• Whilst this is being solved, Zem stays outside keeping watch. He spots the shadow of a big creature at the top of the watch tower. Horse-sized and with wings? The carcass of an animal (deer, pony, or similar?) gets dropped to the feet of the tower.
  • Next they investigate forge; find a dead dwarf within, again with small stakes protruding from the corpse. Small but vicious chained dog barking. Nerisse tames it with a fantastic performance of her harmonica.
  • Move north to a door with several locks outside. Unfortunately, takes them a while, and a flock of crows goes to attack them! (Hitchcock style). Nerisse takes the worst of it, but Zem throws his purse full of silver coins to distract them, and it works! (Of course it does).
    • Using the confusion, the groups hides inside another building, empty inside, which looks like soldiers' barracks. After a few moments it is decided; they will spend the night here.

Referee Commentary

  • The players liked this scenario, the interactions, and the mini-pointcrawl exploration.
  • What I did was to: 1/ grab this map by dysonlogos, 2/ come up with keyed locations (points), including a modified version of this one, 3/ make up a random encounter table. That's it, we are ready to go.

Wednesday, June 17, 2020

OSR: The Calaveras Campaign 4, 5, 6

Read what happened on the previous sessions of this Knave campaign. Things are progressing well as we close up the first dungeon crawl, and the group moves to other adventures in the region of Rietikon.

Let's look at the characters:
Pancho (Copernico) - guy with a lance, and a tendency to grab shiny stuff in front of him.
Zemalayou (iagson) - carrying a bow and a spellbook. Face heavily scarred and mutated.
Nerisse* (Mo) - redhead bow-woman, who wakes up in the first visited dungeon without any memory of how she ended up there.
Angan Enge (Copernico) - beastman of the Biber Hills, assigned by Rhys to accompany the adventurers. Wants to find his family.
Hirelings - Daniele (woman-at-arms, sword & board)
*Nerisse joined the group at Session 3.

Session 4

  • They spend a considerate amount of time debating what the next course of action is, still puzzled at the riddle from the thick prayer book: "Place something cold, my Agent, the color of our essence."
    • Zem decides to cut part of his newly lizard-like cheek to let some blood drip, to no effect (other than the damage willingly taken by the attempt).
    • They try other objects, and finally with a bit of the separating curtain get the effect of a nearby human-sized cobra to spill a red liquid. PCs are too afraid to come near it, so they move on.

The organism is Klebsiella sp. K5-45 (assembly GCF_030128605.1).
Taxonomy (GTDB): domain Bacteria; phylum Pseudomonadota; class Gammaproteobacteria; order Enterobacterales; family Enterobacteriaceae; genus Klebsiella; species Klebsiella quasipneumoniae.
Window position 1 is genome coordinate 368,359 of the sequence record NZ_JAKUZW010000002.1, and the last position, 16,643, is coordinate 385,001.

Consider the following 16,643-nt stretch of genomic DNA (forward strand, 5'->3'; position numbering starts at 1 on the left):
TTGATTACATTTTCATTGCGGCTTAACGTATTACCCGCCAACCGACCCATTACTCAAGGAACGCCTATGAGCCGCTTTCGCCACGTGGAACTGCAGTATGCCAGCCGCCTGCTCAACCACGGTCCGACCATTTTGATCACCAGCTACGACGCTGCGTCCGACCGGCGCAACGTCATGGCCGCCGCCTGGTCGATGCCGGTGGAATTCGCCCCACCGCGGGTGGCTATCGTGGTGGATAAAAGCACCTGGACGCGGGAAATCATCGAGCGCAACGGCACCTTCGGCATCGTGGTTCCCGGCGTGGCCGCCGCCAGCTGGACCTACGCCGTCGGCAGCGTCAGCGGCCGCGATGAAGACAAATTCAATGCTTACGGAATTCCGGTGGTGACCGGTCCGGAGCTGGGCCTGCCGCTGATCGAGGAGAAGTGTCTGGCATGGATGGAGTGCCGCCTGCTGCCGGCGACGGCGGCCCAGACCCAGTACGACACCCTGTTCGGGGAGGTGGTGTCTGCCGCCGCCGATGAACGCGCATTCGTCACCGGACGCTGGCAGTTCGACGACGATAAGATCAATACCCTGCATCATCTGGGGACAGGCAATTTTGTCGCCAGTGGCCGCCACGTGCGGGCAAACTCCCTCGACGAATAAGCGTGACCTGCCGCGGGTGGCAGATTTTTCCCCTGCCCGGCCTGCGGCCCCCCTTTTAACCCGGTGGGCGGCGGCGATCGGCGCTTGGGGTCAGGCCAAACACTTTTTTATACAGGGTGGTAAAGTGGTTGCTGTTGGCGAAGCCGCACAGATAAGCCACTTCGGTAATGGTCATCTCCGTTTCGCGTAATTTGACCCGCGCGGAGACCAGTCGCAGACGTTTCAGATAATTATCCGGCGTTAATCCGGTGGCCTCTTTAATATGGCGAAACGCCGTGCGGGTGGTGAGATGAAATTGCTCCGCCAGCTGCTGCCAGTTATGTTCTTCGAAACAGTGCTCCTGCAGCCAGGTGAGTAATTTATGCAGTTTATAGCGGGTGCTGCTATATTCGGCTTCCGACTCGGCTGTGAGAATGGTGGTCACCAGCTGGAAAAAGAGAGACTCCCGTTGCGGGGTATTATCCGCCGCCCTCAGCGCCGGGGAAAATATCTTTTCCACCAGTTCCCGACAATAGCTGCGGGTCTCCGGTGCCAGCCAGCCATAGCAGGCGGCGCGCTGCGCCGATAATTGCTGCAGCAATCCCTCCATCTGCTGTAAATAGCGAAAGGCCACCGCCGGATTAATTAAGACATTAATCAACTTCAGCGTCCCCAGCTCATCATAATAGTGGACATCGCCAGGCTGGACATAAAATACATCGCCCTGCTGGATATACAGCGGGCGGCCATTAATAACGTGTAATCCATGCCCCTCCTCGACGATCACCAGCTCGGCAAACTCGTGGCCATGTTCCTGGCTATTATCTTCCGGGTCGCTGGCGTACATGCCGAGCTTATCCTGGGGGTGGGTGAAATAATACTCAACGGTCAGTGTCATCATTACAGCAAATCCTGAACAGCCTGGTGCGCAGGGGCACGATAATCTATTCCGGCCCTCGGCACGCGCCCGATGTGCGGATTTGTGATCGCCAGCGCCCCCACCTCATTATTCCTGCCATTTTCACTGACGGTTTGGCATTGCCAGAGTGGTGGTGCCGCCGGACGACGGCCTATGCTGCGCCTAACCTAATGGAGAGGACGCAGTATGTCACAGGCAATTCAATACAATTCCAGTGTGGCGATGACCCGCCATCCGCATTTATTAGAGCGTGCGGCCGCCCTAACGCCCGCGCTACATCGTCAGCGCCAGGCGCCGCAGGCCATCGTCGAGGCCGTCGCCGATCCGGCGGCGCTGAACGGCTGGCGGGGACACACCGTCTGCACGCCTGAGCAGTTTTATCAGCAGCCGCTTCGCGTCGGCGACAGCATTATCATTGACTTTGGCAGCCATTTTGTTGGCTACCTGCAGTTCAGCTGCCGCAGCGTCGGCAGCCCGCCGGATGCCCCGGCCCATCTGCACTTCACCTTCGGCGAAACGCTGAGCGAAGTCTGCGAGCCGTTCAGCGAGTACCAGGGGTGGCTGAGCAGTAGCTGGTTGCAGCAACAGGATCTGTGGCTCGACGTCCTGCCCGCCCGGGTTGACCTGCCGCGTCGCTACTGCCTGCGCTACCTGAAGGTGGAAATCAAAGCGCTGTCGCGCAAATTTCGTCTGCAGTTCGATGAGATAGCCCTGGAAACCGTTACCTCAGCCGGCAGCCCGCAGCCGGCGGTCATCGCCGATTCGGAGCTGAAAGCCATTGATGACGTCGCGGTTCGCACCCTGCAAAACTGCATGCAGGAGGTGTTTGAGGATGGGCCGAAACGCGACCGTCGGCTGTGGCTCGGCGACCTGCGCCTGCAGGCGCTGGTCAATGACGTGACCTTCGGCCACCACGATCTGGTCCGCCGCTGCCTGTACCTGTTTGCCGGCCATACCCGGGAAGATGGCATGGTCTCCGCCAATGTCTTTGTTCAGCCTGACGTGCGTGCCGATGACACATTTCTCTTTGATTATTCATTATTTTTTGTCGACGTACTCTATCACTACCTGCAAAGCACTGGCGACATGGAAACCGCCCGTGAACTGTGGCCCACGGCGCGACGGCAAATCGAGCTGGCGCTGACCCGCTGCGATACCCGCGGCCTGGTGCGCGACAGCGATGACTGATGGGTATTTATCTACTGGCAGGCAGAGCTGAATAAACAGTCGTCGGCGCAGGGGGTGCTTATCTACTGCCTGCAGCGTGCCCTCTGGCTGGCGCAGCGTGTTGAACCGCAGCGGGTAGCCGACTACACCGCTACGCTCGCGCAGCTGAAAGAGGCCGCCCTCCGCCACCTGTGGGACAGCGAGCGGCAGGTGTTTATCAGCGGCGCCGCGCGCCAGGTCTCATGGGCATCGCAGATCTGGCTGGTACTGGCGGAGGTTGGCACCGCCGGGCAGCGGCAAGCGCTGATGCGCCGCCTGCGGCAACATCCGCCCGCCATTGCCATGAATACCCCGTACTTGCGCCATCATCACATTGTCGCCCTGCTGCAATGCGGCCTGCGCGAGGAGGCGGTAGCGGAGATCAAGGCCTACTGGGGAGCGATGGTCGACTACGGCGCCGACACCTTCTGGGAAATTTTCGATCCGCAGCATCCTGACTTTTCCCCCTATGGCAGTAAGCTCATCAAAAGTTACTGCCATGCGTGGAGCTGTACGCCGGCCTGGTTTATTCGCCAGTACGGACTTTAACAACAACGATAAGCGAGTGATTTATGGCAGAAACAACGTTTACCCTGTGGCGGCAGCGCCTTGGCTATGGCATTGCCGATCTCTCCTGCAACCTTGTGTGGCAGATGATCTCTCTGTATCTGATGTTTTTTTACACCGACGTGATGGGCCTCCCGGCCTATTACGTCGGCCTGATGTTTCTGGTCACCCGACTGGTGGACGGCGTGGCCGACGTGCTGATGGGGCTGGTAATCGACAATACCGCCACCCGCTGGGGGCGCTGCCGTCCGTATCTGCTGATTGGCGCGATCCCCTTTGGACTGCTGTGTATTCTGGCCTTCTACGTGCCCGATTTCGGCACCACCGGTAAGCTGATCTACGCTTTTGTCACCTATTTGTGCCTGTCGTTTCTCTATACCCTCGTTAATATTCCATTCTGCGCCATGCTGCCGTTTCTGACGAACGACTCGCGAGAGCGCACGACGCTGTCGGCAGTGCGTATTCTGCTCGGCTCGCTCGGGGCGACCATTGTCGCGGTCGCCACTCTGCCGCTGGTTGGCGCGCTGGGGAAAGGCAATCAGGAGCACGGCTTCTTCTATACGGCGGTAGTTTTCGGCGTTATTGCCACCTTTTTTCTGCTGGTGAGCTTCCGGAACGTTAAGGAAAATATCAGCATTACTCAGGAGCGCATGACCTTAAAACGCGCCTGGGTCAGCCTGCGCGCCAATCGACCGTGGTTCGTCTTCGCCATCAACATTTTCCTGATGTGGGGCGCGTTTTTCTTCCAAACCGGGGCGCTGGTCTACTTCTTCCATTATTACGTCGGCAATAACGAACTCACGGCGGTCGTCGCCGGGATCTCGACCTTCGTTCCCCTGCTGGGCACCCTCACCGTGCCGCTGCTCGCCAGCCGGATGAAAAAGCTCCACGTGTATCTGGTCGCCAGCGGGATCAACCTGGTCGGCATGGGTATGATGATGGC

• Extremely cautious with the door to the East, Pancho starts working with his trusted lockpicks on the door. After some time (burning torches and resources), he unlocks it.
  • There, they are back at a human-sized statue of a cobra (another one) in the corridor, two gems (green emerald and red ruby) on the eye sockets. Of course Nerisse plops them out. Of course the green one turns to dust and blasts chocking poison damage to the group (albeit not fatal). Red ruby hauled though...!
  • Stairs go down, turning to the right. Stone door needs further exploration. Inside, a temple-like area, with stone statues flanking the space, columns supporting the structure, treasure scattered on the floor (coffers, bracelets, amphora). And this guy, but in a statue made of stone (cool looking obsidian sword on his hand):
This guy, but as a statue instead
  • Pancho convinces Daniele to remove the obsidian sword (treasure!), whilst Zem starts pocketing riches, and Nerisse protects the entrance with her bow.
    • Of course, the statue animates, mauls Daniele the hireling to a pulp (FIRST DEATH), and recovers the sword. PCs are fast enough to flee, and the creature doesn't seem too bothered to pursue them past this room, which they wisely close behind them.
    • ... many torches and plenty of equipment are left behind on Daniele's corpse...
  • Next room explored has another column with manacles (no skellies there this time), and a cryptic graffiti message on the western wall "Kill the False Heir!".
  • Reluctant to waste more time, after investigating the space, they move North to the only available exit. Large corridor, with rubble slowing their steps.
  • They find a new room, with 4 stone lamps, and the skeleton of a medusa on the ground with a dagger on the hand. After some investigations, playing with lighting 2 of the stone lamps, and finding some treasure below the skeleton,....
  • ... a naked kid shows up, lizard-like eyes. Shouts and commands the adventurers to leave this sacred place. Intruders!

Referee Commentary

  • Players learnt the hard way that there are fights not worth fighting.
    Running is a viable (and sometimes very advisable) strategy.
  • Timing a session is extremely hard, no matter how experienced you are running games, or how much you prepared your session in advance. Glad it worked this time!

Session 5

  • Pancho is able to convince the lizard-kid to leave them alone, arguing that they are here to help. This buys the group some precious exploration time, as he disappears leaving the adventurers to their task.
  • After several turns exploring every corner of this area and room, the group is in the brink of giving up. Including the nearby locked door spitting paralyzing darts to both Nerisse and Pancho, when trying to force it open with the lockpicks.